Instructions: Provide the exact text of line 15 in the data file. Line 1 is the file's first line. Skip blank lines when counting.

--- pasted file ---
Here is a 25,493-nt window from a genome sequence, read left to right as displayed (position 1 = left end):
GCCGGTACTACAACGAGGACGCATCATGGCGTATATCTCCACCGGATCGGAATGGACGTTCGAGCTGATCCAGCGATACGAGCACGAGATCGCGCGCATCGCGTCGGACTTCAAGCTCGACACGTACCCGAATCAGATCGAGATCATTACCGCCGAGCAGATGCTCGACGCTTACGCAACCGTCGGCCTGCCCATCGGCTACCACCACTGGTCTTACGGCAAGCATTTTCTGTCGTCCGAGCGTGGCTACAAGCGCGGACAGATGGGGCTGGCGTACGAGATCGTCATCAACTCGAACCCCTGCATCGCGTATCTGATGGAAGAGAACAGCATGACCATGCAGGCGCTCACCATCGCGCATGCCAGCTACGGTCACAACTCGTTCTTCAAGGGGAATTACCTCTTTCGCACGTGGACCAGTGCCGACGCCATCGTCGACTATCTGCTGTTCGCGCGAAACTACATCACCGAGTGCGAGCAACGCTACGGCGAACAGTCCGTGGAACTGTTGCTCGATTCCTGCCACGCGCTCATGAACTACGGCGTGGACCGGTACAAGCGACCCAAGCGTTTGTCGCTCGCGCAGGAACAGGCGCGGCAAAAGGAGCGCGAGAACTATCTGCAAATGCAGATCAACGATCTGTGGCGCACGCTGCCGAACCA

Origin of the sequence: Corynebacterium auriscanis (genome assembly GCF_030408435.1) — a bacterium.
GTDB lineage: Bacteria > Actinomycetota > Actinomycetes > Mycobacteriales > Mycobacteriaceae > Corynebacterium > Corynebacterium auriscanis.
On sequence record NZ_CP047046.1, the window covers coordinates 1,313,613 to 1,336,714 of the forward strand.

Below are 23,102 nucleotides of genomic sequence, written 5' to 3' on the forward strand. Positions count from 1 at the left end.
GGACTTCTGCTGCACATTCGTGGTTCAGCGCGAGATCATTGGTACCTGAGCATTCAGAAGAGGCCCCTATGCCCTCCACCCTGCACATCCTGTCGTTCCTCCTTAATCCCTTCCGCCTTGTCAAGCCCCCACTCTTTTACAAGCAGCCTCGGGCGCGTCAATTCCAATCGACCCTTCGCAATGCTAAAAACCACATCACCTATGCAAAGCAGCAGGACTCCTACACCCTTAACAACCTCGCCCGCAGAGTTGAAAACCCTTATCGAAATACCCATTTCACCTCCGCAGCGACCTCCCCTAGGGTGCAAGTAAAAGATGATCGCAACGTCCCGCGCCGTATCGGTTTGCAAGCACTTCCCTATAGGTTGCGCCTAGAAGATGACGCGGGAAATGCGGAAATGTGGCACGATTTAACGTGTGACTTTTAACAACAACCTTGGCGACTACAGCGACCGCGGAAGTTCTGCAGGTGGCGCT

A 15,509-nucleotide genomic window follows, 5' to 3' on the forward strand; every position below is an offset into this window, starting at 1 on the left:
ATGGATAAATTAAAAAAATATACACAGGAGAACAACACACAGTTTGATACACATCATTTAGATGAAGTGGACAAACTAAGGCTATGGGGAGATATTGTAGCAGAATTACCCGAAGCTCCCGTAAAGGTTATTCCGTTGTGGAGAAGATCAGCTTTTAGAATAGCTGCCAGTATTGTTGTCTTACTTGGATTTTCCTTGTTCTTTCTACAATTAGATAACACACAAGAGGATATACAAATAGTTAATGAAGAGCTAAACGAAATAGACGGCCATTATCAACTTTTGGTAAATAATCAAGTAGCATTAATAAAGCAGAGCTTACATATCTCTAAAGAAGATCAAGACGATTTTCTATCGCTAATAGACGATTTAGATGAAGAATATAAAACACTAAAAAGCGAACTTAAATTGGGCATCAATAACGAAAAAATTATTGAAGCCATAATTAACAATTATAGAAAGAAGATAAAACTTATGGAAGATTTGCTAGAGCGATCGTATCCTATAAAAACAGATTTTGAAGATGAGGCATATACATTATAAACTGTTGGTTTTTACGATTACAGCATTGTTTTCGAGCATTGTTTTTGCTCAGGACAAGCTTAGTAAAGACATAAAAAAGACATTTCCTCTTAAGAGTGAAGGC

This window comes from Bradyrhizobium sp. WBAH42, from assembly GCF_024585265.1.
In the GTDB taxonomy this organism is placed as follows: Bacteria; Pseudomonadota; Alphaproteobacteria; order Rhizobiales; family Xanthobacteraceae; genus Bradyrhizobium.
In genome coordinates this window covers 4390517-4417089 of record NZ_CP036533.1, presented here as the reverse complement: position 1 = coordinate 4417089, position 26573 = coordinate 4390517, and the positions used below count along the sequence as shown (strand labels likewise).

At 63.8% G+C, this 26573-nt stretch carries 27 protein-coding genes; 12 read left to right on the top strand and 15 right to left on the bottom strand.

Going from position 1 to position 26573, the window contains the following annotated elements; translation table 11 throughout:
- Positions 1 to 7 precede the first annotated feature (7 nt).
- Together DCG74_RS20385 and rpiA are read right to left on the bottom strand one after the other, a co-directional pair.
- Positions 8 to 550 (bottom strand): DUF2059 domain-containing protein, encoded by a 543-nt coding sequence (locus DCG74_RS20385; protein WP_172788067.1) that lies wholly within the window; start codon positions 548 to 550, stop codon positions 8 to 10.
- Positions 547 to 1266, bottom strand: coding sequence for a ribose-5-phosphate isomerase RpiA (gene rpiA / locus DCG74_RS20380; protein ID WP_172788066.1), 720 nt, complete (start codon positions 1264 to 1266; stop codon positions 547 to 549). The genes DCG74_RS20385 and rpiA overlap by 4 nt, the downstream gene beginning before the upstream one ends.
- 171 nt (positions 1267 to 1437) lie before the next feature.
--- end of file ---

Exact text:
- Positions 1 to 7 precede the first annotated feature (7 nt).